An uninhabitable hot house
With the world’s current climate action, our planet is on the road of a +3°C average temperature increase: It is becoming a “hot house world” where more than 3 billion people will have to “adapt” to progressively uninhabitable living conditions. Yet policymakers’ economic models predict only a benign level of economic losses from such climate impacts.
Deceiving economic modelling
The cause of such an obvious quantification problem is that the theories behind these economic models rely on backwards-looking data, make assumptions about economic ‘equilibrium’ and use damage functions that are not suitable for modelling an economy disrupted by climate change. Most importantly, the impact of climate change resulting from economic modelling is not compatible with climate science. Yet, the climate scenario analyses conducted by financial supervisors all use these models.
Incentivising supervisory inaction
As a result, the guardians of financial stability are working with highly unrealistic predictions, where the cost of climate inaction is dwarfed and consequently, the small cost of action is seen as too high in comparison. If the cost of inaction were assessed properly, the cost of action would not be an issue for decision makers. Under-estimating the future economic impacts of climate change will reduce our resilience, increase future costs and feed disasters. We need a better choice of economic models and more realistic assumptions.
Improving scenario analyses
The climate scenario analyses conducted by financial supervisors can be easily improved by assessing future economic damages realistically, estimating financial losses from stranded fossil fuel assets and using appropriate time horizons. This should apply primarily to the crucial one-off exercise that EU supervisors are currently undertaking under a European Commission mandate.
A new macroprudential tool for climate risk
Even if economic loss estimates are revised and become realistic, i.e. compatible with climate science, financial supervisors need to adapt existing macroprudential tools to address climate risk: Finance Watch proposes a new ‘loan-to-value’ (LTV) tool for banks’ exposures to fossil fuels that would trigger a capital surcharge once a certain threshold of climate-related risk has been reached, the climate LTV.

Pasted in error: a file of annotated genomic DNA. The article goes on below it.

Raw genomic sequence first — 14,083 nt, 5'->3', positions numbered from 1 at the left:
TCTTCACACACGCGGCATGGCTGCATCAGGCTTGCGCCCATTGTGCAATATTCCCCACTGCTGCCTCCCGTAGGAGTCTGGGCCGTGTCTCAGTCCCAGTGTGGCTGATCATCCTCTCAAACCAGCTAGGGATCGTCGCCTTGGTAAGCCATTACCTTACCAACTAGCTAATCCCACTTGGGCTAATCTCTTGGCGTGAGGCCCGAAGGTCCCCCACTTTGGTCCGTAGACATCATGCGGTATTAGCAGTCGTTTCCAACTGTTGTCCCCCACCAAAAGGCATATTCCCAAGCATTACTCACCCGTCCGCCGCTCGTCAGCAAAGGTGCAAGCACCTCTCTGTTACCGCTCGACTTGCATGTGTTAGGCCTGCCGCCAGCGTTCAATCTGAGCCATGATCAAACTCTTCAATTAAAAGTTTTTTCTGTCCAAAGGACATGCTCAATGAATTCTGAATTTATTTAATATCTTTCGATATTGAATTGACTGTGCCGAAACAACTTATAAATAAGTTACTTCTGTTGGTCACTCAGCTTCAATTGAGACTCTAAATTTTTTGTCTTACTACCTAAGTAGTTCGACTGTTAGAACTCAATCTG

- Attached infographic: understanding our Loan-To-Value proposal in one image
The LTV threshold we propose would be set in proportion to the amount of fossil fuels to which a bank is exposed that can be safely exploited within the carbon budget for a given temperature increase:
- Read the recommendations of the report
1 For economic policy makers and financial supervisors dealing with climate risk:
Make the assessments of the economic consequences of climate change realistic
- Ensure that economic models account for the specificities of climate change, including its magnitude, its irreversibility and its accelerating nature when tipping points are reached
- Ensure that the conclusions of economic models are compatible with the conclusions of climate science, including by rejecting the use of quadratic-only damage functions in loss assessments as those functions are incapable of capturing the specificities of climate change
- Conduct unbiased and rigorous analyses of the results
2 For the European Commission, ESRB, ESAs and ECB:
Make the EU’s one-off scenario analysis exercise useful
- Ensure that economic models can capture the full effects of climate change in line with the Article 191 TFEU precautionary principle
- Quantify financial institutions’ stranded fossil fuel assets exposures
- Extend the time horizon by several decades beyond 2030
3 For the European Commission and macroprudential financial supervisors:
Develop a new borrower-based macroprudential tool to address the climate-related threat to financial stability
- Design a loan-to-value threshold that triggers a capital surcharge, applied to fossil fuel assets at risk of stranding
- Make it effective to absorb future losses arising from stranded fossil fuel assets and avoid the build-up of risk
- Base its application by macroprudential supervisors on the quantification of financial institutions’ stranded fossil fuel assets exposures resulting from the EU one-off climate scenario analysis exercise